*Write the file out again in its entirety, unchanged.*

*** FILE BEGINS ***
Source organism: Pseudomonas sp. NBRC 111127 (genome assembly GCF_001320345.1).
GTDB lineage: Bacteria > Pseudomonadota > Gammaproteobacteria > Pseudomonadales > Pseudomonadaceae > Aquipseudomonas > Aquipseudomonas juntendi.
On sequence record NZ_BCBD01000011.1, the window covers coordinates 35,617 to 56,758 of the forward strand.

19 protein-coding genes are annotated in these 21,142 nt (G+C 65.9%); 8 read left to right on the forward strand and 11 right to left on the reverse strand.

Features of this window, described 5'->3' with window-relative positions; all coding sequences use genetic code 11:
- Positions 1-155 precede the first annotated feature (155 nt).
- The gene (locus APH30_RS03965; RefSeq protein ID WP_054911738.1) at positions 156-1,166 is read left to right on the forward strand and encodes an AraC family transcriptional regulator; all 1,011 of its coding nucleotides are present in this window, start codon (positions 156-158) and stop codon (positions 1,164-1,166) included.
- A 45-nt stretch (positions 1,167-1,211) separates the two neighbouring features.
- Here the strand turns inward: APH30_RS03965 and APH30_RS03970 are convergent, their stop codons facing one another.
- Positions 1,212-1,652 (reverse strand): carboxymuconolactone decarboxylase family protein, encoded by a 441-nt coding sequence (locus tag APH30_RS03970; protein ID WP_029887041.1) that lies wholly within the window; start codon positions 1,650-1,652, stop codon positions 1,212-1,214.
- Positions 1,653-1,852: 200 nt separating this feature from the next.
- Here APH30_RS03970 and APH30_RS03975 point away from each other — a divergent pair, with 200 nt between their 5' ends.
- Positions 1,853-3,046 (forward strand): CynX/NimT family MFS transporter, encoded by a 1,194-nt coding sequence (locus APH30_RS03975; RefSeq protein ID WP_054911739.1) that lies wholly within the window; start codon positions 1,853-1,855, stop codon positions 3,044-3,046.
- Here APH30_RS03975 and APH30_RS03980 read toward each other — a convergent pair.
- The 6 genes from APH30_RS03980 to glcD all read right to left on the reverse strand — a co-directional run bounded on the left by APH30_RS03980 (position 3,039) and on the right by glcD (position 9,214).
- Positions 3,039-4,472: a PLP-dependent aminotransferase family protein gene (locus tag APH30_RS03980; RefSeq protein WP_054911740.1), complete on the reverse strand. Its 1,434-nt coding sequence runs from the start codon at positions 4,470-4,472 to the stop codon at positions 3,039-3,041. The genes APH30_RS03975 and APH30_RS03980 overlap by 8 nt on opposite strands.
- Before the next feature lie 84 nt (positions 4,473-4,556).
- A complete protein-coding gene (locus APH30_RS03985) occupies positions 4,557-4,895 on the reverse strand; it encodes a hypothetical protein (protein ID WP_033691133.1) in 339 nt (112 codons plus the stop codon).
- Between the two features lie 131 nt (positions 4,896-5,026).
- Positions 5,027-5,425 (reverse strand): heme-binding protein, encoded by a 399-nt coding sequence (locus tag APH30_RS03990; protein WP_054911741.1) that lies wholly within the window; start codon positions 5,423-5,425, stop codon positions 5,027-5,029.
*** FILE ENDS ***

Source organism: Pseudomonas sp. NBRC 111127 (genome assembly GCF_001320345.1).
GTDB lineage: Bacteria > Pseudomonadota > Gammaproteobacteria > Pseudomonadales > Pseudomonadaceae > Aquipseudomonas > Aquipseudomonas juntendi.
On sequence record NZ_BCBD01000011.1, the window covers coordinates 35,617 to 56,758 of the forward strand.

19 protein-coding genes are annotated in these 21,142 nt (G+C 65.9%); 8 read left to right on the forward strand and 11 right to left on the reverse strand.

Features of this window, described 5'->3' with window-relative positions; all coding sequences use genetic code 11:
- Positions 1-155 precede the first annotated feature (155 nt).
- The gene (locus APH30_RS03965; RefSeq protein ID WP_054911738.1) at positions 156-1,166 is read left to right on the forward strand and encodes an AraC family transcriptional regulator; all 1,011 of its coding nucleotides are present in this window, start codon (positions 156-158) and stop codon (positions 1,164-1,166) included.
- A 45-nt stretch (positions 1,167-1,211) separates the two neighbouring features.
- Here the strand turns inward: APH30_RS03965 and APH30_RS03970 are convergent, their stop codons facing one another.
- Positions 1,212-1,652 (reverse strand): carboxymuconolactone decarboxylase family protein, encoded by a 441-nt coding sequence (locus tag APH30_RS03970; protein ID WP_029887041.1) that lies wholly within the window; start codon positions 1,650-1,652, stop codon positions 1,212-1,214.
- Positions 1,653-1,852: 200 nt separating this feature from the next.
- Here APH30_RS03970 and APH30_RS03975 point away from each other — a divergent pair, with 200 nt between their 5' ends.
- Positions 1,853-3,046 (forward strand): CynX/NimT family MFS transporter, encoded by a 1,194-nt coding sequence (locus APH30_RS03975; RefSeq protein ID WP_054911739.1) that lies wholly within the window; start codon positions 1,853-1,855, stop codon positions 3,044-3,046.
- Here APH30_RS03975 and APH30_RS03980 read toward each other — a convergent pair.
- The 6 genes from APH30_RS03980 to glcD all read right to left on the reverse strand — a co-directional run bounded on the left by APH30_RS03980 (position 3,039) and on the right by glcD (position 9,214).
- Positions 3,039-4,472: a PLP-dependent aminotransferase family protein gene (locus tag APH30_RS03980; RefSeq protein WP_054911740.1), complete on the reverse strand. Its 1,434-nt coding sequence runs from the start codon at positions 4,470-4,472 to the stop codon at positions 3,039-3,041. The genes APH30_RS03975 and APH30_RS03980 overlap by 8 nt on opposite strands.
- Before the next feature lie 84 nt (positions 4,473-4,556).
- A complete protein-coding gene (locus APH30_RS03985) occupies positions 4,557-4,895 on the reverse strand; it encodes a hypothetical protein (protein ID WP_033691133.1) in 339 nt (112 codons plus the stop codon).
- Between the two features lie 131 nt (positions 4,896-5,026).
- Positions 5,027-5,425 (reverse strand): heme-binding protein, encoded by a 399-nt coding sequence (locus tag APH30_RS03990; protein WP_054911741.1) that lies wholly within the window; start codon positions 5,423-5,425, stop codon positions 5,027-5,029.